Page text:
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Theatre in Review: Spill (Ensemble Studio Theatre)/Sundown, Yellow Moon (WP/Ars Nova)

Top: Spill. Photo: Gerry Goodstein. Bottom: JD Taylor, Lilli Cooper. Photo: Ben Arons.

Two very different new plays illustrate the challenges of dramatizing material that might work better in other formats.

Spill is a piece of documentary theatre about the Deepwater Horizon incident, in which an offshore oil rig blew up, killing eleven and flooding the Gulf of Mexico with oil and other industrial contaminants. The largest oil spill in American history -- and a mind-boggling ecological disaster -- it continued to befoul the area for nearly three months.

Leigh Fondakowski's script is drawn from a variety of sources, including interviews, court documents, and news reports; as head writer of The Laramie Project, for Tectonic Theater Project, she clearly knows a thing or two about the documentary genre. Viewing the Deepwater Horizon story from the widest possible angle, she certainly has an eye for telling details. She is especially good on the oil rig culture of the Gulf Coast, in which young workers (almost all of them male) from all walks of life collect enormous paychecks in exchange for risking their lives for weeks at a time. (Being mostly young, the tradeoff seems more than fair to them.) The money buys them houses, trucks, boats, and a fraternity of coworkers with whom to drink and carouse. For young men of uncertain prospects, it must seem like a gift from the gods.

One interviewee, Shelley Anderson, speaks eloquently about the experience of being an "offshore wife," becoming used to her husband's work rhythm of two weeks on and two weeks off. "It's a high-risk job -- life or death -- we all know that," she says. "But -- it's like you never think it's going to happen to you. Not your guy." Later, when the worst has happened and nobody knows who survived and who didn't, she says, "I fell asleep praying with his safety certificate in my hands. I called every single hospital in the state of Louisiana. I believed I would find him. I believed he would be found. I believed he'd be fine. I kept convincing myself of his safety. I kept convincing myself. I kept convincing myself."

There are any number of moments like the above, when Spill briefly, devastatingly, comes into focus: Randy Ezell, a survivor of the explosion, recalls awakening to find himself covered with debris: "I got on my hands and knees. Then I felt something that felt like air. And I said to myself, 'I need to go. That leads out.' I could feel droplets. It was moist on the side of my face. What I thought was air was actually methane gas." Yet he is one of the lucky ones, having lived to tell his story. Tony Hayward, CEO of BP, the UK-based oil giant, testifies in court to his deep anguish over the disaster. Yet Billy Nungesser, president of a Louisiana parish, reveals that the survivors were pulled out of the water and held in boats -- until they signed non-disclosure agreements. And, in testimony, Hayward admits that, given the disaster that unfolded, there was no Plan B. "BP was not prepared for this. But everything we did was in line with the rest of the industry. No one was prepared for this."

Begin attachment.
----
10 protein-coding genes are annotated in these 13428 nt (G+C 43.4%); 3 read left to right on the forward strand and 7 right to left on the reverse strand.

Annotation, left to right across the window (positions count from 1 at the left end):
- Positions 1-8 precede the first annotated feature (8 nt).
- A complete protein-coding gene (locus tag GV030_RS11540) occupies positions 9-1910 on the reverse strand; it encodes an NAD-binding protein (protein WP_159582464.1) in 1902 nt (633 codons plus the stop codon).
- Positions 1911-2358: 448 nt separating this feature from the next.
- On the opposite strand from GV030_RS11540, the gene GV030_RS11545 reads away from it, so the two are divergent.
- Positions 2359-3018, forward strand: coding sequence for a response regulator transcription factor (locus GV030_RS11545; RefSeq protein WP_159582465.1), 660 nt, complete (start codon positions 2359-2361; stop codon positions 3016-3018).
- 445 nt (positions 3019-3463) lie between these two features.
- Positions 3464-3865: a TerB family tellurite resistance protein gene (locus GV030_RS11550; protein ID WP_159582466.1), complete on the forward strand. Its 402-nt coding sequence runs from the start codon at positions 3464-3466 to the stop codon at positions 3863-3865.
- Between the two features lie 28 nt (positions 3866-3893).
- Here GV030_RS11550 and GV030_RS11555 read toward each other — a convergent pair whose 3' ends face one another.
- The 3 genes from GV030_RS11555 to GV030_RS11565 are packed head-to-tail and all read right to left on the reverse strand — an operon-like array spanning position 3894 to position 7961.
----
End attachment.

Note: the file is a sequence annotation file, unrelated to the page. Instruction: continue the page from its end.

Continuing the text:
Fondakowski's script is loaded with nuggets that amuse, dismay, and infuriate. I was especially struck by an episode in which some of the survivors and their families meet with President Obama -- and, in spite of everything that has gone down, a father who lost his son begs Obama to rethink his ban on offshore oil drilling; without it, he fears, the local economy will collapse. At the same time, fishermen look on in fear for the future of careers, while a reporter comments, "The millions of gallons of oil that have gushed into the Gulf of Mexico, and BP's efforts to fight the massive leak with chemical dispersants, are turning the Gulf into a lifeless, toxic stew of oil and chemicals."

But in commandeering such a vast range of material -- technical aspects of oil drilling, intricacies of the business, the anthropology of small-town Louisiana, scientific analysis of the disaster and its aftermath, along with various character portraits, Fondakowski hasn't quite managed to corral into the sweeping narrative that would necessarily keep the audience suspended between states of tension and fury. Too often, the script bogs down in details as characters step forward to deliver big dollops of data. Some interviewees are not especially interesting as characters, if only because they don't get enough stage time to make an impression. And the cast of eight, all of whom play multiple roles, don't always give their characters distinct-enough identities; as a result, you may find yourself looking at a performer, wondering who exactly is speaking.